How to Avoid Jet Lag | Blog | Infographic
What is jet lag?
Jet lag is a transient sleep condition that can affect anyone who travels across multiple time zones.
Your body has its own 24 hour internal clock, or circadian rhythm, that signals your body when to stay awake and when to sleep.
Crossing time zones disrupts your body’s internal clock.
Jet lag is the result of your body’s clock still being in sync to the time zone of the location you have left, and not in sync to the time zone of your new location. You are more likely to experience jet lag with increasing number of time zones crossed.
Symptoms of jet lag can vary. You may experience only one symptom or you may have many symptoms. Jet lag symptoms may include:
- Insomnia, difficulty falling asleep and staying asleep
- Fatigue and difficulty staying awake during the day
- Difficulty concentrating or functioning at your usual level
Jet lag can happen to anyone, regardless of age, fitness level, health, and whether or not you are a seasoned traveller.
Jet lag usually is worse when a person flies east rather than west.
Is jet lag dangerous?
Jet lag is temporary, but it can significantly reduce your vacation or business travel comfort. Most people get better 3 to 4 days after their flight.
Elderly travellers may take longer to recover from jet lag.
If you travel frequently and experience ongoing jet lag symptoms that significantly impacts your vacations or business trips, consult a health care professional
How can you deal with jet lag?
You may be able to be relatively jet-lag free throughout your leisure or business trip by using the following strategies:
- Be well rested before you start to travel. Eat right, keep getting a good night’s sleep, and keep exercising. Sleep deprivation will make jet lag worse.
- Stress can worsen jet lag. Be prepared for the flight at least 24 hours before you leave for the airport. Have your bags packed and essentials ready – passport, maps, boarding pass, reservation print-outs, money, and important phone numbers.
- Stay hydrated. Drink a lot of water. Avoid alcohol and drinks that contain caffeine.
- If possible, book a stopover to break up a long trip and help your body adjust to the new time zone.
- Avoid or use sleep remedies with caution; consult your doctor and pharmacist especially if you have medical conditions and/or are taking other prescription medications or over-the-counter medications, vitamins, herbal products.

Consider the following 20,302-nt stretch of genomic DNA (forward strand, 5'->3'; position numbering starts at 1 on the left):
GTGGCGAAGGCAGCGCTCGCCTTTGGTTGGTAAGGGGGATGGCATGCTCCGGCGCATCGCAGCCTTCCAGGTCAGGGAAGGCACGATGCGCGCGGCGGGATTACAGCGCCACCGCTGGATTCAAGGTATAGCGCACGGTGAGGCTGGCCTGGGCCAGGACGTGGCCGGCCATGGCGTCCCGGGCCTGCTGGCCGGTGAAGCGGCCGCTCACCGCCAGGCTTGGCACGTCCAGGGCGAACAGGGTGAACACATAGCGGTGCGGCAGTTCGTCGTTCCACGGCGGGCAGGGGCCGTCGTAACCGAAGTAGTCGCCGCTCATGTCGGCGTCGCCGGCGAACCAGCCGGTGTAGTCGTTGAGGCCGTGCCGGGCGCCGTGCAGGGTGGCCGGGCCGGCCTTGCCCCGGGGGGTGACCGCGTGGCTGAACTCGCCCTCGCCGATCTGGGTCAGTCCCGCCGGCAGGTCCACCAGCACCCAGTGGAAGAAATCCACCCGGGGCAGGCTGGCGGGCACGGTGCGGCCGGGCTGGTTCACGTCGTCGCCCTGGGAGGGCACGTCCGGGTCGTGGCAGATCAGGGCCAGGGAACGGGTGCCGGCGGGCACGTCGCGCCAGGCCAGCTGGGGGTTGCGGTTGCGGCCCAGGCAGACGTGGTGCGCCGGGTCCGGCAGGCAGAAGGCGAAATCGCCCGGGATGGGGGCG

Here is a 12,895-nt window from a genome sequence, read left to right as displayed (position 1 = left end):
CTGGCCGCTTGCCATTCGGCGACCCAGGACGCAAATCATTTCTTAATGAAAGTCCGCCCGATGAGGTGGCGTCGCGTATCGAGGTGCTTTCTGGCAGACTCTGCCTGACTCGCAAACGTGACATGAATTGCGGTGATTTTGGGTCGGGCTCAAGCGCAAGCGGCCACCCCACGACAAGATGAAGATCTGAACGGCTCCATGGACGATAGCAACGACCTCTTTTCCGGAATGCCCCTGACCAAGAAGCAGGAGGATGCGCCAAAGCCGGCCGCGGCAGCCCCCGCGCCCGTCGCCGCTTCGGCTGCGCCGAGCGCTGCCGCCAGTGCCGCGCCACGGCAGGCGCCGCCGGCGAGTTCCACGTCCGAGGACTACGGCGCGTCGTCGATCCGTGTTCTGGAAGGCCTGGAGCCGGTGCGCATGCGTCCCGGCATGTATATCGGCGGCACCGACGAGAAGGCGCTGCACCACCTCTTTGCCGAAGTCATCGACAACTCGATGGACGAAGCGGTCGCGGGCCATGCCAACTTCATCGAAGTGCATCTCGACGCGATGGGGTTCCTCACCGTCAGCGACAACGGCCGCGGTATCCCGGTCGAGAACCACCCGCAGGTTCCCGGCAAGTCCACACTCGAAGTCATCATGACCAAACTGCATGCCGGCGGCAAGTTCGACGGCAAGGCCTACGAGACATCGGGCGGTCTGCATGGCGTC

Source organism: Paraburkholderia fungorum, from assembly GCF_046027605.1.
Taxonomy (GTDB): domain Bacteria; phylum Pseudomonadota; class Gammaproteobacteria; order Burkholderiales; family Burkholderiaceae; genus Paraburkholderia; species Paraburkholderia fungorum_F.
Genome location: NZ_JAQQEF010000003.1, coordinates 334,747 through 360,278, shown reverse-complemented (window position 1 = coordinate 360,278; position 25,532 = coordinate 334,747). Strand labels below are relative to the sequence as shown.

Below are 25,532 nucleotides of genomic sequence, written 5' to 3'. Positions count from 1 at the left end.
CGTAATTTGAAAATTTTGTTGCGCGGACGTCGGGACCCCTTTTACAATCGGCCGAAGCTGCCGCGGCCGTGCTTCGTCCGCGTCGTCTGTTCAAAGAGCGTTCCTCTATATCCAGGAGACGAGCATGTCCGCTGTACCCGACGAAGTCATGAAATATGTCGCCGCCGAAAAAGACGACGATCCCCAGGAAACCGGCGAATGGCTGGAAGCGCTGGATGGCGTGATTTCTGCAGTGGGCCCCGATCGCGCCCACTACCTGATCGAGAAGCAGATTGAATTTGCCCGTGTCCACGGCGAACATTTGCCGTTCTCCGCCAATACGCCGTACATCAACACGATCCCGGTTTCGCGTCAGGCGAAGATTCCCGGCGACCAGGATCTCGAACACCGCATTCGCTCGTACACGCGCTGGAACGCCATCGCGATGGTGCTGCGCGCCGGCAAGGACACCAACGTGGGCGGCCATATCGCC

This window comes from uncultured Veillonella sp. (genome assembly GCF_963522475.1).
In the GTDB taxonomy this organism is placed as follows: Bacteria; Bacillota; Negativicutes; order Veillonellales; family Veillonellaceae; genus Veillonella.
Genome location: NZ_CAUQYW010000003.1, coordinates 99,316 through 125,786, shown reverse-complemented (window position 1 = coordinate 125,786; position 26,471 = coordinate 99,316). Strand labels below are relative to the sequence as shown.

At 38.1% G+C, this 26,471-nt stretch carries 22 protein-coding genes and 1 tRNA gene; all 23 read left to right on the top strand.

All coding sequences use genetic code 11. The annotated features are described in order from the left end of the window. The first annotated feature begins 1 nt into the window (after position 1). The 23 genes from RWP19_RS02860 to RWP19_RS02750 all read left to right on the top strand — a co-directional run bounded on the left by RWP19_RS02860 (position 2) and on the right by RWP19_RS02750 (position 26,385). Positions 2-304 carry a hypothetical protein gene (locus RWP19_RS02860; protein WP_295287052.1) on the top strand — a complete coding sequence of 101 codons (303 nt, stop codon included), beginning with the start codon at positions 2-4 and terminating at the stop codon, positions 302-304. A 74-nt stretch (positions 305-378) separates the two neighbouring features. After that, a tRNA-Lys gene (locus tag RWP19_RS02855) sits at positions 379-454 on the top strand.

- Drink plenty of water to stay hydrated; limit or avoid alcohol and caffeinated beverages as they may dehydrate you and worsen jet lag.
- Book a window seat where you would not be disturbed by the person next to you if they want to get up during the flight, or by beverage or food carts.
- Avoid the back of the plane. The back of the plane may experience the worst of the turbulence, and prevent you form getting restful sleep.
- Make yourself comfortable; stretch your legs, wear loose comfortable clothing and shoes, use ear plugs, noise-cancelling headphones, and eye masks to tune out other travellers, airplane engine sounds, and visual light stimuli and try to sleep if you can. Maximise comfort with a pillow that supports your lumbar back, neck, and head.
- Keep active to combat jet lag and to promote circulation to prevent blood clots; when flying long distances, don’t stay in your seat; stretch your arms and feet, get up and, whenever possible, take walks in the aisles around the cabin and stretch periodically. Be considerate of other fellow passengers.
- Set your watch and other electronic devices to your new time zone as you start flying.
- If it’s night time at your destination, try to sleep on the plane.
- If it’s daytime at your destination, try to stay awake. When you sleep on the plane, try to plan sleep as if the time is that of the destination.
- Avoid large meals. Eat small meals frequently, choosing lighter foods like fruit and vegetables.
After you arrive
- Help your body adjust to its new time zone. Once you reach your destination, try not to sleep until the local night time, no matter how tired you are. Practise good sleep hygiene.
- Eat your meals at the appropriate local mealtimes. Avoid overeating.
- Keep hydrated. Drink a lot of water. Avoid or minimize stimulants such as tobacco, alcohol or coffee. While caffeinated beverages may help you stay alert during the day after you arrive, they may make it harder to sleep at night.
- Enjoy outdoor daylight as much as possible to allow your body to adjust to the new time zone and surroundings.
- Limit your physical activity during the first 24 hours.
- Do not make important decisions the first day. If you have an important meeting or event, try to arrive a few days early to give your body a chance to recover from the worst of the jet lag, to adjust to the new time zone, and to be your best self.
Don’t let the jet lag get you down. Follow these tips to minimize or avoid jet lag so you can make the most of your holiday or business trip.